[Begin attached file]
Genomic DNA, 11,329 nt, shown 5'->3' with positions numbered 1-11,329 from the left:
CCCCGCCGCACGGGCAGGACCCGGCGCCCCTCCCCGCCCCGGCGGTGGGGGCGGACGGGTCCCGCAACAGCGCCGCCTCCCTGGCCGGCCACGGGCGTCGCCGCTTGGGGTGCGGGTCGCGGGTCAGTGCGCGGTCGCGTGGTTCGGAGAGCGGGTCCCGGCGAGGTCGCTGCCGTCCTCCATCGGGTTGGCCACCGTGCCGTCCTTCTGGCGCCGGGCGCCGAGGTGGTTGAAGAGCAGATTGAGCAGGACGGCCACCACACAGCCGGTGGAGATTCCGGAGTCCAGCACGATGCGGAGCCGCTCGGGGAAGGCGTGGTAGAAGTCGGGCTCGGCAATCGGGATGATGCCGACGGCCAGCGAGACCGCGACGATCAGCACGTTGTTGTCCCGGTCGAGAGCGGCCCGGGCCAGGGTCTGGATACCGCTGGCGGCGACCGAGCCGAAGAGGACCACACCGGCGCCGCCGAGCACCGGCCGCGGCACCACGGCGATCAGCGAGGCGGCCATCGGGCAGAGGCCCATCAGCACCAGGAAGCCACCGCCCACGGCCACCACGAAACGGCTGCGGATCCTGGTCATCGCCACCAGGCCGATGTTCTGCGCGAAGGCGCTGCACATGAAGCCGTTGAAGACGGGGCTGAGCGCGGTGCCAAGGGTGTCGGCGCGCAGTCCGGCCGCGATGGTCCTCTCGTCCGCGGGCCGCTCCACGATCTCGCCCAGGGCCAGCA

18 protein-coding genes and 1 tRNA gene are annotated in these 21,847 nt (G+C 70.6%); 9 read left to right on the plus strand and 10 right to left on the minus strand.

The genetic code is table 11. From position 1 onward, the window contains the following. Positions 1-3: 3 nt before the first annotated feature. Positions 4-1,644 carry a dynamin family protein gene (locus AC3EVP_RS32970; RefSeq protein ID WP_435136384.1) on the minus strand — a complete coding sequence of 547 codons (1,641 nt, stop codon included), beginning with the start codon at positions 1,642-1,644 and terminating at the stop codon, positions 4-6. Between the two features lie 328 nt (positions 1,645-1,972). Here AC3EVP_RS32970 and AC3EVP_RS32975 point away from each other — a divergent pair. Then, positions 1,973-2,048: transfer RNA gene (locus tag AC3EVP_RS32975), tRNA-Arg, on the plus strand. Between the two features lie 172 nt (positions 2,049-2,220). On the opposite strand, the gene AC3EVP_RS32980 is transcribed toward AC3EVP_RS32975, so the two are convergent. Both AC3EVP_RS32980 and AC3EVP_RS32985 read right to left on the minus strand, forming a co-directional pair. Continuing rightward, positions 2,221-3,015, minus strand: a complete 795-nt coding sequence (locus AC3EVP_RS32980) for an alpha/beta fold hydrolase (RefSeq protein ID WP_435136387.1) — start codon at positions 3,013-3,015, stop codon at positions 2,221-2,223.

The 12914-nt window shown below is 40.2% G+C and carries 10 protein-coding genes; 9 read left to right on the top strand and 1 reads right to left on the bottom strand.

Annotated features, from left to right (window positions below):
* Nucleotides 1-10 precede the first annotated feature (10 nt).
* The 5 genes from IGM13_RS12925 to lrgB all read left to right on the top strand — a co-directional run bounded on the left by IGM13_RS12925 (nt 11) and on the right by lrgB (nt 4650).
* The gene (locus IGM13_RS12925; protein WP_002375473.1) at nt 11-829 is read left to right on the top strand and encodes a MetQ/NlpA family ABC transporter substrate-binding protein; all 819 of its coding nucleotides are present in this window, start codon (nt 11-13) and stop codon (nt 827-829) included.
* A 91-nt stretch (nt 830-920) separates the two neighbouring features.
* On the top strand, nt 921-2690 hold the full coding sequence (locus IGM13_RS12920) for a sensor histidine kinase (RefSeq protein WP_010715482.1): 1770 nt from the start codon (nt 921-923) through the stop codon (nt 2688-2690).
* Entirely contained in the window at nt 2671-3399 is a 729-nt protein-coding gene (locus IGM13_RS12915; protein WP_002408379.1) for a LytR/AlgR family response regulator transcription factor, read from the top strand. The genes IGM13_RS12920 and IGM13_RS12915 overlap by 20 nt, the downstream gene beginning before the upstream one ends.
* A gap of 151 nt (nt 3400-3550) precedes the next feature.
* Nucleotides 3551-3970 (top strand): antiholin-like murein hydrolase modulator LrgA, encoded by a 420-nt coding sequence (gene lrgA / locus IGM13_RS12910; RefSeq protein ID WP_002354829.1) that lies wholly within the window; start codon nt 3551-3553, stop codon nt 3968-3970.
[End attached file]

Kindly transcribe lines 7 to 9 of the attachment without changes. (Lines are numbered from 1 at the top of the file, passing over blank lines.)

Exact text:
* Nucleotides 1-10 precede the first annotated feature (10 nt).
* The 5 genes from IGM13_RS12925 to lrgB all read left to right on the top strand — a co-directional run bounded on the left by IGM13_RS12925 (nt 11) and on the right by lrgB (nt 4650).
* The gene (locus IGM13_RS12925; protein WP_002375473.1) at nt 11-829 is read left to right on the top strand and encodes a MetQ/NlpA family ABC transporter substrate-binding protein; all 819 of its coding nucleotides are present in this window, start codon (nt 11-13) and stop codon (nt 827-829) included.